The U.S. hoop program was staggered after losing in Athens. Jerry Colangelo reached out to Krzyzewski, who had turned down several offers to coach in the NBA over the years, feeling he was better-suited to the college game.
But he agreed to coach the U.S. team. Cynics feel he did it to enhance his recruiting at Duke. I believe that, as an Army grad and hoop lover, Krzyzewski felt an obligation to do it for his country. I imagine he also wanted to prove that his leadership skills could work on the best NBA players.
“I think the Olympic thing helped him,” Hurley said. “It gave him a new way to test himself. With USA Basketball, he gets to coach the very best players in the world. He talks about that quite a bit when I’m around him.”
After Athens, the U.S. was seen as a selfish bunch of all-stars who didn’t play like a team. Krzyzewski challenged the likes of LeBron James, Kobe Bryant and Dwyane Wade to show the world that the top NBA players could subjugate their egos and play a beautiful, winning brand of hoops.
They responded, winning the 2008 and 2012 gold medals in sensational games against Spain (they also won gold at two World Championships). The NBA guys played with the verve and camaraderie of college kids. I remember how giddy they were when they came into the press conference en masse after the gold-medal game in Beijing.
Krzyzewski is no saint. He’s a coach. He can be a bully and thin-skinned. His Duke teams have been upset early in some recent NCAA tourneys because they’re too finesse-oriented and weak in the low post. But John Wooden had his flaws, too. Wooden also had a much easier run to the Final Four in his day.
Duke has inspired a lot of jealousy. They’re the precious preppies, the smug smart guys, the team that “does everything right” and graduates a much higher percentage of players than most other top programs. They’re an easy team to hate – like the Patriots in football.
It’s hard to get too warm and fuzzy about a college coach who earned $9 million last year. But there hasn’t been any scandal at Duke, no probation, no recruiting violations. I saw a post that listed the reasons to hate Duke. No. 1 was Laettner stomping on Aminu Timberlake in the famous Kentucky game.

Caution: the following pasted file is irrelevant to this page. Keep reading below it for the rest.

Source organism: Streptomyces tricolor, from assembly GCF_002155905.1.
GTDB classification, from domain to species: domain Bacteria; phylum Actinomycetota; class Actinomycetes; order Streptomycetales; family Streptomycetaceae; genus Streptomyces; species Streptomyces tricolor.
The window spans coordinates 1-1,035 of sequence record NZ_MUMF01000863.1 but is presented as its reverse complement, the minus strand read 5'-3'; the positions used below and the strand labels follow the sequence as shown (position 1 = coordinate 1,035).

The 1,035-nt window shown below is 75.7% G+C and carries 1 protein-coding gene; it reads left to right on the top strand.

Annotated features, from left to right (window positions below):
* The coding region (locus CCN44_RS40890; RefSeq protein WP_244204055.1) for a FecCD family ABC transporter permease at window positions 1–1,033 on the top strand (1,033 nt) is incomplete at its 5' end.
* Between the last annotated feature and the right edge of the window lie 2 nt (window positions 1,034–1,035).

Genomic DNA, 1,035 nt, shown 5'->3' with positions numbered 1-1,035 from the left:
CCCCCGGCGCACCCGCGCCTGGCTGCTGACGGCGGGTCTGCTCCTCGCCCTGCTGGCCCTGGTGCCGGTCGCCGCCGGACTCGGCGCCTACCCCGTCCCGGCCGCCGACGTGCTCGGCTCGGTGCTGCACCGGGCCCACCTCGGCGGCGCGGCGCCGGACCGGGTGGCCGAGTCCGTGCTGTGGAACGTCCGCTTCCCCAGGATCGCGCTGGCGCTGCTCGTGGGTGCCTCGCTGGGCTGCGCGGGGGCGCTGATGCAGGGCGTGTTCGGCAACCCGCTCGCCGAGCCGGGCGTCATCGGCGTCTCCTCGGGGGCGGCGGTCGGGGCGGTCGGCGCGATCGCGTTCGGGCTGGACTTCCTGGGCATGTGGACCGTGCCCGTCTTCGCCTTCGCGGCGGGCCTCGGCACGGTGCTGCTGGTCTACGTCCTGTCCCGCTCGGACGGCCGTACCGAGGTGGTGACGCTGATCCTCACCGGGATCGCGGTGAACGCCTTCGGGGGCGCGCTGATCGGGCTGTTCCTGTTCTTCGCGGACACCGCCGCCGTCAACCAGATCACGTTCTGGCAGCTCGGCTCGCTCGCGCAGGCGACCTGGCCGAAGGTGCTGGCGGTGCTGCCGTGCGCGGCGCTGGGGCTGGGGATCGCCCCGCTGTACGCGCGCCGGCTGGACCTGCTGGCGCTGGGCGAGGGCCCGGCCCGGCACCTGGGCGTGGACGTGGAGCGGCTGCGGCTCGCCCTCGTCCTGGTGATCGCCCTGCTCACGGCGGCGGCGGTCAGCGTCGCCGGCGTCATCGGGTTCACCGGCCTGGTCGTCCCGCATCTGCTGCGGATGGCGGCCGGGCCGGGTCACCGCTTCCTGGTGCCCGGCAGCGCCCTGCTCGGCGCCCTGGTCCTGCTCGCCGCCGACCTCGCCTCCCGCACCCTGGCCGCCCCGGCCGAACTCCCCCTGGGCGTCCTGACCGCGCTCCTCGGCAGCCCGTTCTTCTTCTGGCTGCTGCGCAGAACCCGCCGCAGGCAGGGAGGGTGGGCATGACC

I’ll admit, I’m biased. Coach K is a writer’s dream, at least in big events. I covered his four NCAA titles and his two Olympic golds. He has a sense of the moment in press conferences, too. He can be funny, serious and self-deprecating, but he’s gracious and respectful toward the game and his opponent.
When you’re writing about a big game, you’re thankful for a coach who can put things in perspective. This was Krzyzewski after the Kentucky game in ‘92:
“I know it’s an old cliche, but I’m not sure there was a losing team tonight. I think we’ve all been part of one of the great games ever. I’m a little bit stunned – as a guy who loves the game for the game itself. You hope some day to be part of something like this.”
People forget that Duke won a regional final in very similar fashion two years earlier, when Laettner hit a last-second shot – after Coach K called out an inbounds play called “Special” – to beat Jim Calhoun’s first great UConn team.
“Our ecstasy in winning can’t be complete because you have to have empathy for the team you played against,” Krzyzewski said that night. “It’s kind of like brothers in war. I really admire them.”
How do you not admire a coach who delivers that quote after a big game? I’m sure he’ll be humble and gracious if he wins Sunday. He’ll say it’s just one game in 1,000. But to hoop lovers, the man is one in a million.